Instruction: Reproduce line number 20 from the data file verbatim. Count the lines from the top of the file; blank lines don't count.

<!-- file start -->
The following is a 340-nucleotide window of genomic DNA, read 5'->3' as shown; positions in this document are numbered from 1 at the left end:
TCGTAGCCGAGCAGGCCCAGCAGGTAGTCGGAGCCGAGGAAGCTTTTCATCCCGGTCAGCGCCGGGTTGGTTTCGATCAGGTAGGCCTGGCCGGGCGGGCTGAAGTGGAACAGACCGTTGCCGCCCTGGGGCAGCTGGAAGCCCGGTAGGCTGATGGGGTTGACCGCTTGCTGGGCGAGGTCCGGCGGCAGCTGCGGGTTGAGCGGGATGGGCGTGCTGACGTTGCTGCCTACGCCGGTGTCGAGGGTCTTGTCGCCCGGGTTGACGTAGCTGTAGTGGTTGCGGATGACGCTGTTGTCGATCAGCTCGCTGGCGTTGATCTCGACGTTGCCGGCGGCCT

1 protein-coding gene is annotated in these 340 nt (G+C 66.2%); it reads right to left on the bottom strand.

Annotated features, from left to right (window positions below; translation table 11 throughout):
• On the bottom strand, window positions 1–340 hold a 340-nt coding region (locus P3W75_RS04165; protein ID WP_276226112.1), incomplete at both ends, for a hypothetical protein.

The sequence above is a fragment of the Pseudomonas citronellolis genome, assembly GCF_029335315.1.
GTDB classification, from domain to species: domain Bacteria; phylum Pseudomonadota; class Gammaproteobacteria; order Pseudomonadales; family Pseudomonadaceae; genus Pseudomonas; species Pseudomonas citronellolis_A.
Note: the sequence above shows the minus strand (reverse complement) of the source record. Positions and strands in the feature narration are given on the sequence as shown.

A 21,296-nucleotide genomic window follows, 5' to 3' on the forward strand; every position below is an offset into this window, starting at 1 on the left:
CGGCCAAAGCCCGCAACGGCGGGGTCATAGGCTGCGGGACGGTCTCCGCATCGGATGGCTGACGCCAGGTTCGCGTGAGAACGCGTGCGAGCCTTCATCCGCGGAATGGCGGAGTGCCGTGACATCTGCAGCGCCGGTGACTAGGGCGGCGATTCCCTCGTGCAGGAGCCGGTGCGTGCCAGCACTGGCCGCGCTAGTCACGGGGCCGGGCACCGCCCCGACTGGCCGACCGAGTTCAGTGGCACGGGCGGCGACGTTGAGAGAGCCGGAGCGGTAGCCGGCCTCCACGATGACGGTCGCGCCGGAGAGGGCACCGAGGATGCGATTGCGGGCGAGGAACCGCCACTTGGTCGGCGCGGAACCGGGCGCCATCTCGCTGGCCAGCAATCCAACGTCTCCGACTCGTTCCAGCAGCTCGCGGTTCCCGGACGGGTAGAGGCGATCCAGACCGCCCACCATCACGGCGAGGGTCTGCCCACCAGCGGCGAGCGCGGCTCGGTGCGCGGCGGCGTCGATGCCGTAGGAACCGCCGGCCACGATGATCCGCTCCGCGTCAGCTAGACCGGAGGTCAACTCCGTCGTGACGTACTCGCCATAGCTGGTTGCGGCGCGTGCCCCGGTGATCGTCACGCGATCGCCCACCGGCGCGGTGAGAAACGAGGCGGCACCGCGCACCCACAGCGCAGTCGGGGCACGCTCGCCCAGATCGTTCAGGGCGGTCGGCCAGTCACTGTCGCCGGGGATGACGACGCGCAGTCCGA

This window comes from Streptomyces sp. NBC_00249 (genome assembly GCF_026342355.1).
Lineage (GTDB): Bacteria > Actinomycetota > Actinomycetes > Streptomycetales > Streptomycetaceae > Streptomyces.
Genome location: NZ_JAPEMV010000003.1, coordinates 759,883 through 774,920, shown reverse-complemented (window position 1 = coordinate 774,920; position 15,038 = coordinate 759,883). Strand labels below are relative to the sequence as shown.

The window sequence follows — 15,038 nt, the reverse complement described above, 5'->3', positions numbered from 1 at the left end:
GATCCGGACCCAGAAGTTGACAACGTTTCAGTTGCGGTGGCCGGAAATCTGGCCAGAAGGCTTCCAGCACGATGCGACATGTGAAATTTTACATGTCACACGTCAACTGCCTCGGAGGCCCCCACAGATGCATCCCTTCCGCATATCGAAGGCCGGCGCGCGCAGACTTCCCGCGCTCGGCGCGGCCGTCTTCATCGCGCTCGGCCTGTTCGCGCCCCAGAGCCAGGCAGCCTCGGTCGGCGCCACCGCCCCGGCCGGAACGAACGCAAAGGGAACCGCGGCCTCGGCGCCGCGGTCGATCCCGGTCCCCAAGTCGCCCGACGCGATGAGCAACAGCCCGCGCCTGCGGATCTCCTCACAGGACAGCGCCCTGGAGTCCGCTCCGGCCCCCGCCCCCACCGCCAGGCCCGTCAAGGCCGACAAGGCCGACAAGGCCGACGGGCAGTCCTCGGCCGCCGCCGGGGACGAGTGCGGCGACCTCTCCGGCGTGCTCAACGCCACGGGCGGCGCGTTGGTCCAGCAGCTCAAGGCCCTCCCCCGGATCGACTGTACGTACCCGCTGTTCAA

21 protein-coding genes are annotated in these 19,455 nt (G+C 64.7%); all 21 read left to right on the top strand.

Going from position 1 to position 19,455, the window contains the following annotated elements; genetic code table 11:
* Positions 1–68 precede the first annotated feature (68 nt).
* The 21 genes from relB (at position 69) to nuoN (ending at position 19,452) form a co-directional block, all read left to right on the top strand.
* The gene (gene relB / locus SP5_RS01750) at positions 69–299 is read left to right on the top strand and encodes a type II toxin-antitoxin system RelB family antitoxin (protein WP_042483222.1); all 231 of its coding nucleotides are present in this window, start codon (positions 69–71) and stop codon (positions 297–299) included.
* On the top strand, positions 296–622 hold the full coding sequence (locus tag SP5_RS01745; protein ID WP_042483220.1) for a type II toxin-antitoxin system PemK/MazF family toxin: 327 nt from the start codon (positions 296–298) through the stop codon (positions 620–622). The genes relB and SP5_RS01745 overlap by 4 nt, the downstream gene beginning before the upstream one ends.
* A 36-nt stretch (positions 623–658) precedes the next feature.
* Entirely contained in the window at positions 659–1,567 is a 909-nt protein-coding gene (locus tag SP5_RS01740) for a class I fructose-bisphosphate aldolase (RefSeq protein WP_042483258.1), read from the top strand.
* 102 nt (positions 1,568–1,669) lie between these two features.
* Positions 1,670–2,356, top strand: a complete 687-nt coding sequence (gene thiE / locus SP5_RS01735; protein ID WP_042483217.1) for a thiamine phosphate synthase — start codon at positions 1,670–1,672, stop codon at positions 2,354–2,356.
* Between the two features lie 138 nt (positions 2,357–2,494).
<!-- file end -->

* The gene (gene relB / locus SP5_RS01750) at positions 69–299 is read left to right on the top strand and encodes a type II toxin-antitoxin system RelB family antitoxin (protein WP_042483222.1); all 231 of its coding nucleotides are present in this window, start codon (positions 69–71) and stop codon (positions 297–299) included.